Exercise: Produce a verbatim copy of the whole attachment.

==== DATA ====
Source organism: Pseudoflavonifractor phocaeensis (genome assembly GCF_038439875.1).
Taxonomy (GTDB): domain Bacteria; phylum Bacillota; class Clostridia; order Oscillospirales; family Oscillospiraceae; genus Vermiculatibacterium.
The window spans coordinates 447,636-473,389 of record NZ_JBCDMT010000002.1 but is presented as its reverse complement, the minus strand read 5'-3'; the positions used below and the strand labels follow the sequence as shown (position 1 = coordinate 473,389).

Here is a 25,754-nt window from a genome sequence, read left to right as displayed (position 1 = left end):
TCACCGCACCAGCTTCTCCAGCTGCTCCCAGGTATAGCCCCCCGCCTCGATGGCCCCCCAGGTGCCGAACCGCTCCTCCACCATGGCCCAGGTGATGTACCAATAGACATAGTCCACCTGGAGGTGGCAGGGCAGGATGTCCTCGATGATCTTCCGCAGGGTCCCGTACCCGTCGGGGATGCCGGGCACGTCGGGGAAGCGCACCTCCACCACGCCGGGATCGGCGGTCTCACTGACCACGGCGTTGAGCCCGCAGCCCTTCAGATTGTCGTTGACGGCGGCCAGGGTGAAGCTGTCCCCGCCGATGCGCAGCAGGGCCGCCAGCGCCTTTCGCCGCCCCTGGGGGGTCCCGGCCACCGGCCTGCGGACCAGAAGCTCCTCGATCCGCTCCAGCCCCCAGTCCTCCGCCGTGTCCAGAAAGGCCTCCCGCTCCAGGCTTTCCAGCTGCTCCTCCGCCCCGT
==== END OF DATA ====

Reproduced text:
Source organism: Pseudoflavonifractor phocaeensis (genome assembly GCF_038439875.1).
Taxonomy (GTDB): domain Bacteria; phylum Bacillota; class Clostridia; order Oscillospirales; family Oscillospiraceae; genus Vermiculatibacterium.
The window spans coordinates 447,636-473,389 of record NZ_JBCDMT010000002.1 but is presented as its reverse complement, the minus strand read 5'-3'; the positions used below and the strand labels follow the sequence as shown (position 1 = coordinate 473,389).

Here is a 25,754-nt window from a genome sequence, read left to right as displayed (position 1 = left end):
TCACCGCACCAGCTTCTCCAGCTGCTCCCAGGTATAGCCCCCCGCCTCGATGGCCCCCCAGGTGCCGAACCGCTCCTCCACCATGGCCCAGGTGATGTACCAATAGACATAGTCCACCTGGAGGTGGCAGGGCAGGATGTCCTCGATGATCTTCCGCAGGGTCCCGTACCCGTCGGGGATGCCGGGCACGTCGGGGAAGCGCACCTCCACCACGCCGGGATCGGCGGTCTCACTGACCACGGCGTTGAGCCCGCAGCCCTTCAGATTGTCGTTGACGGCGGCCAGGGTGAAGCTGTCCCCGCCGATGCGCAGCAGGGCCGCCAGCGCCTTTCGCCGCCCCTGGGGGGTCCCGGCCACCGGCCTGCGGACCAGAAGCTCCTCGATCCGCTCCAGCCCCCAGTCCTCCGCCGTGTCCAGAAAGGCCTCCCGCTCCAGGCTTTCCAGCTGCTCCTCCGCCCCGT